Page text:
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River Irk Clean Up Event Oct 2015

River Irk Clean Up

Many thanks to everyone who turned out for our River Irk Clean Up event in Blackley.

Heavy rain over the previous few days resulted in the water quality being too poor for us to ask our volunteers to get in the river and get wet dragging rubbish out. The potential for people to pick up some seriously nasty bugs was just too high. The river hasn’t earned the nick name “The Dirty Irk” without good reason.

So instead we stuck to cleaning the river banks.  As you can see from the picture above, we found all the usual suspects which seem to inhabit our urban rivers. Bike wheels, plastic patio chairs, umbrellas, shopping trolleys, and of course an inner city specialty in the plastic coating from stripped copper cables.

A good mornings work, cleaning 3 sections of river bank between Sainsburys and the BT Cable Yard in Blackley.

As you can see from the pic below, the Irk also treated the two volunteers who did venture into the river with a foamy bath, courtesy of the run off from the car wash at the local Sainsburys, and the truck was slightly upstream of the m60 motorway both of which run off directly into the river.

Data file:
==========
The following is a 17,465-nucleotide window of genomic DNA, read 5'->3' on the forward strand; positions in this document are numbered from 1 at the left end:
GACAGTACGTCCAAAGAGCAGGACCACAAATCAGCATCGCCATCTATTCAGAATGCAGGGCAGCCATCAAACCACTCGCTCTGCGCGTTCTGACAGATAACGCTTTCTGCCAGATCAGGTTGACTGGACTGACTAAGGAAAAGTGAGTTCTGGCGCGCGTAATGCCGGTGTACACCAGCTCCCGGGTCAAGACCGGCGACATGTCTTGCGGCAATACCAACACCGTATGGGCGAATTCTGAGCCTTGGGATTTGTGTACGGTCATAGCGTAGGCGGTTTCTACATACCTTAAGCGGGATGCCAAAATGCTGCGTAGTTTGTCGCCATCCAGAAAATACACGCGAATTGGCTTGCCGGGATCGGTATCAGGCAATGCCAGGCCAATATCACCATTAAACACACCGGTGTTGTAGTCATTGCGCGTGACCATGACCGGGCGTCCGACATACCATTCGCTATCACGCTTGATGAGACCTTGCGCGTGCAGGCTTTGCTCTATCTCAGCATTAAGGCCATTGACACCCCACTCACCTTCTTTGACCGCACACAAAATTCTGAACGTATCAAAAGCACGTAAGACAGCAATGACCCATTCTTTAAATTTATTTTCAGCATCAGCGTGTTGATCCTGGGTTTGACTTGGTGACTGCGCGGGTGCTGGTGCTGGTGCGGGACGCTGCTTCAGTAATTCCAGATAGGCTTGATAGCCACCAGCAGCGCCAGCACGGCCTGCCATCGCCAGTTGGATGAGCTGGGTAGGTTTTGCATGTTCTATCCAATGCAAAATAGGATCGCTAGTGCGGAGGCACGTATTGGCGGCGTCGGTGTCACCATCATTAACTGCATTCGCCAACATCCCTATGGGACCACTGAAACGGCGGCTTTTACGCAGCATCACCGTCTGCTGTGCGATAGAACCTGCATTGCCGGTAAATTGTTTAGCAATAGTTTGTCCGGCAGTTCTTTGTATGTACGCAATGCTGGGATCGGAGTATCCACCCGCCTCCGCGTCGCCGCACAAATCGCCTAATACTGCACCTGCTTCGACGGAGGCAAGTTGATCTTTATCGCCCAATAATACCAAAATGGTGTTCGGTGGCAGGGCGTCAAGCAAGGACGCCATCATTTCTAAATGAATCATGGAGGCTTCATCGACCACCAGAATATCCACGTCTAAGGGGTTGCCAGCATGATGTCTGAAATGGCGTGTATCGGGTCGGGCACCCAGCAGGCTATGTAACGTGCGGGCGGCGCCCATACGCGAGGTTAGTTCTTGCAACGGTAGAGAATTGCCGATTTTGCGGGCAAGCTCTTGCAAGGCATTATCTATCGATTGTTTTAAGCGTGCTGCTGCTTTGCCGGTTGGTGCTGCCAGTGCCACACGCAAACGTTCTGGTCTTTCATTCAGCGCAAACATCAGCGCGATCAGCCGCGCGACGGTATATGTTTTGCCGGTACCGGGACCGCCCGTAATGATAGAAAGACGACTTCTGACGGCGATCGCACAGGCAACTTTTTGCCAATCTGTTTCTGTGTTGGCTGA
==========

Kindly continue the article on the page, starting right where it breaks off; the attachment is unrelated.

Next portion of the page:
River Irk Clean Up

The shopping trolley at the front of the pic was removed, but you can see the permanent foam lane on the far bank which isn’t visible in the river, upstream of the two offending locations.

Hopefully with a little council co-operation we will be able to get these two sources of pollution dealt with.

Our next clean up event will be held in Ashton U Lyne on the River Tame. 10.30am start on the 29th Nov. Meet outside the Station Hotel.

This will be the last event of the year – and our clean up events will re-commence in Spring 2016

What A Cracker

Congratulations to 12 year old Kaden McCarthy from Salford, on the capture of this magnificent 20lb+ pike from the Rochdale Canal in the City Centre of Manchester.

Manchester Pike

A superb fish, caught on ledgered sprat and a dead cert winner of Salford Friendly Anglers annual “fish of the year” competition.

If any adult angler submits an entry for this competition between now and are Xmas do, they will be drummed out of the club.

If you’re thinking that this was a lucky one “one off” capture, then you’d be very mistaken. This is Kadens 2nd 20lb+ pike from the centre of Manchester this year, and he can also claim more feathers in his cap with the capture of some decent carp and chub this summer too.